Furthermore, it is by no means universally the case that successful children's books are written in that manner. In fact, I have a theory that most of the so-called children's classics are not books which children find particularly enjoyable. What they are is books that adults can read aloud to children, over and over again, without getting bored out of their skulls. Winnie the Pooh, for example. That book is no more successful with young listeners than a thousand others, but it is a book which Daddy and Granma can read aloud repeatedly with a certain amount of amusement and interest.
There are also a number of 'children's' books -- so-called classics -- which in my view are not enjoyed at all by the average child, and which are written, consciously or unconsciously, with an adult reader in mind. The various Alice books come into this category. The prose version of Peter Pan probably does too, but it's hard to tell because everyone is so familiar with a thousand and one different dramatised and animated versions that they seldom make their first acquaintance with the story by reading the book.
The third point I want to make about J.K. Rowling is one of technique. She is a textbook example of how to create emotion in the reader -- particularly the young reader. Well, it would be surprising if she wasn't really, wouldn't it?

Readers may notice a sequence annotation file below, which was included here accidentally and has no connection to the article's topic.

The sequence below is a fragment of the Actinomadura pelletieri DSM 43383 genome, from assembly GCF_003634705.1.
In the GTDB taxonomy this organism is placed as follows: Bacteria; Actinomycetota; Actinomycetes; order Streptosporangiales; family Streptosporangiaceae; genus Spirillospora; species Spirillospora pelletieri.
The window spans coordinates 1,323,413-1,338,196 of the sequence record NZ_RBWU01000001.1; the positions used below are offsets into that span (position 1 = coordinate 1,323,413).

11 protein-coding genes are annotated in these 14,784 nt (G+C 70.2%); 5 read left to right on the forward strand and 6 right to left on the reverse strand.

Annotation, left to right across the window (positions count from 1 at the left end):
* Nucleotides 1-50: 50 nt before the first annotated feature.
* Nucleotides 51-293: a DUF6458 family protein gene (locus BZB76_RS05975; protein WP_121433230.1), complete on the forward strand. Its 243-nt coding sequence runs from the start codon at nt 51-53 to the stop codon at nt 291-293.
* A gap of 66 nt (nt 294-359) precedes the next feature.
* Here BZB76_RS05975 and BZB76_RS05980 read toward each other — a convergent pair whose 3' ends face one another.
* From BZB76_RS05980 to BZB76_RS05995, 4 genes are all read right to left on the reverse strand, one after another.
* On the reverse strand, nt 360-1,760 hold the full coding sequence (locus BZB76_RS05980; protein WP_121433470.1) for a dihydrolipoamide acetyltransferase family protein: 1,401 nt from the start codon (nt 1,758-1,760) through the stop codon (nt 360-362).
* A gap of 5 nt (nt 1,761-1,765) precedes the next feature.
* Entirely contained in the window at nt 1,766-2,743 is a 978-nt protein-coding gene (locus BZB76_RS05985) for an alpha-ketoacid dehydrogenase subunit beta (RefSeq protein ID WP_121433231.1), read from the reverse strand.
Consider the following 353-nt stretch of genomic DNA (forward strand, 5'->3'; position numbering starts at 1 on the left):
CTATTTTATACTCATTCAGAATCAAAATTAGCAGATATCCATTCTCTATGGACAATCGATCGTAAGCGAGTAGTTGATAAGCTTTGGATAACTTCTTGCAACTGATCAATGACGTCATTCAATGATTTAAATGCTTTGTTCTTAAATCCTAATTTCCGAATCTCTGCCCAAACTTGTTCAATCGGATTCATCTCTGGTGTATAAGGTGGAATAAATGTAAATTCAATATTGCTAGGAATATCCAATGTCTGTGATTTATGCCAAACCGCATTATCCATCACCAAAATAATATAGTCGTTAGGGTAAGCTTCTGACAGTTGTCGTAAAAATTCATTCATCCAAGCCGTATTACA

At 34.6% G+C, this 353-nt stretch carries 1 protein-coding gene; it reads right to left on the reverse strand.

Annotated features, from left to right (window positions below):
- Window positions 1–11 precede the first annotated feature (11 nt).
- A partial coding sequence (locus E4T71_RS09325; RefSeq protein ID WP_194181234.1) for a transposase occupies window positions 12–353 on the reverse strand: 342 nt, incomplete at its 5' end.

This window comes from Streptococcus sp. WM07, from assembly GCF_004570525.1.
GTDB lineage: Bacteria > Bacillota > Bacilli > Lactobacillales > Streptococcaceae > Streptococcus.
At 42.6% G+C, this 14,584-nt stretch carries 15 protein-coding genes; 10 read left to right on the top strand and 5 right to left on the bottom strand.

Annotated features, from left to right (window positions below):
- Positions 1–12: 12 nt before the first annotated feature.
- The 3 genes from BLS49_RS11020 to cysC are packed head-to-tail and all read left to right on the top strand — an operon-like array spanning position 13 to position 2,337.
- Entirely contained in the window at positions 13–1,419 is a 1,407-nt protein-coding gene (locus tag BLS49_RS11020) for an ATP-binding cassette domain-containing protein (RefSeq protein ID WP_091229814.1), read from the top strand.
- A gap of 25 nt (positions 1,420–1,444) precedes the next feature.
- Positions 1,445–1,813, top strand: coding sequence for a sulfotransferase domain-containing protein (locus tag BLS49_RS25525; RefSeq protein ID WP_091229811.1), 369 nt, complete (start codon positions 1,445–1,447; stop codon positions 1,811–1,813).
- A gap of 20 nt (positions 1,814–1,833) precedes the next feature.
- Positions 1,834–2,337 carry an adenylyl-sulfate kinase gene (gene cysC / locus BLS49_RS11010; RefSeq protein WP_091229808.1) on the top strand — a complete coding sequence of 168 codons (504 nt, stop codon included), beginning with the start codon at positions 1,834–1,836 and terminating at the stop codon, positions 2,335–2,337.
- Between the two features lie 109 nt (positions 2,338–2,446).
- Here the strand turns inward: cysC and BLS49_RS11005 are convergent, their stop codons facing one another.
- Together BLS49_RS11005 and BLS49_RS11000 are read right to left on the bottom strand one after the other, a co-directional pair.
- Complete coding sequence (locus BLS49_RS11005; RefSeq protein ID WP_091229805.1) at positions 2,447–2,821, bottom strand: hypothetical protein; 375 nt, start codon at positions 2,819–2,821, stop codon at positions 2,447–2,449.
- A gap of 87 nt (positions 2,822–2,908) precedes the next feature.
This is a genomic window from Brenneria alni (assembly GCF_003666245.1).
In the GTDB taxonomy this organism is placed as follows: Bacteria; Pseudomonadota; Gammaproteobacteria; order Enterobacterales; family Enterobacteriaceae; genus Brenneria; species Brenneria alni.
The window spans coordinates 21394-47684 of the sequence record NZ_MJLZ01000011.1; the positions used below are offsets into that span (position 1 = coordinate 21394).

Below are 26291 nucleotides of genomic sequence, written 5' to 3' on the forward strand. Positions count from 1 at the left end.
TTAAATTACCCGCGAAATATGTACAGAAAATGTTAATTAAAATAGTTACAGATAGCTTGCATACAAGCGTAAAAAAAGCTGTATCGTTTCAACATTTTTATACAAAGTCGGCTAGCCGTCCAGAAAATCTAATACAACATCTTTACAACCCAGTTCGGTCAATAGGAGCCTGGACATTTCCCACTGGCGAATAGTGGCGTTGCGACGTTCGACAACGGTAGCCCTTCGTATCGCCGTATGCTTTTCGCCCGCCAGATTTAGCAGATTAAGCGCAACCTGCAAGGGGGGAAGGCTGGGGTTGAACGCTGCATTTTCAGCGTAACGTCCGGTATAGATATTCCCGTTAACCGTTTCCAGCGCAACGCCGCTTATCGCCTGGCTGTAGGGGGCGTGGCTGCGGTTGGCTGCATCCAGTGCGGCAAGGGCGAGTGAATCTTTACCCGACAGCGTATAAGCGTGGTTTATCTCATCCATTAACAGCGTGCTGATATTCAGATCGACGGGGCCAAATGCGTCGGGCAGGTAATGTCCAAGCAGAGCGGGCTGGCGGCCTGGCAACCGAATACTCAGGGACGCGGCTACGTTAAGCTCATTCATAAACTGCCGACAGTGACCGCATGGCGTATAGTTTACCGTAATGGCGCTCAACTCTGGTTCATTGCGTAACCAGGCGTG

The one thing that Rowling does supremely well is to follow the principle laid down first (I believe) by Thomas H. Uzzell. Specifically: Do not name the emotion being experienced by a character. Instead, describe the character's physical response to the circumstances.
It is no good, for instance, saying, 'Terror gripped Jane's heart.' This gets us nowhere. On the other hand, to say, 'Jane's heart began to pound in her ears' is on the right lines.
Here, for instance, is J.K. Rowling describing a nervous Harry. She does not say: 'Harry was feeling intensely nervous.' Instead she says: 'Mrs Weasley placed a couple of pieces of toast and marmalade in front of him; he tried to eat, but it was like chewing carpet.'
And here is one of J.K. Rowling's versions of the rapid-pulse response: 'Harry looked at his feet. His heart, which seemed to have swollen to an unnatural size, was thumping loudly under his ribs.'
And elsewhere: 'Harry's heart was beating a violent tattoo against his Adam's apple.'
Yes, it's easy to make fun of the changing location of Harry's cardiac system. But the eleven-year-old readers aren't complaining, are they? They are not much into detailed textual criticism of that sort. Instead they are busy turning the pages, and putting in advance orders for the next one.
PS. Added later. Mark Rayner has kindly pointed out to me that the new Harry P has been pirated in ebook form, presumably because there are fans who really want to see it that way. Read all about it here. Meanwhile, booktrade.info reports that pirated print versions hit the street in Mumbai (aka Bombay I believe) less than two days after the official publication by regular publishers.
Mark Rayner adds (thoughtfully) that he has just published his own first novel. It's about an immortal Wolfgang Amadeus Mozart who, in the year 2028, decides that he needs a sex-change operation. Hey, I don't sit here making these things up, you know. Go take a look.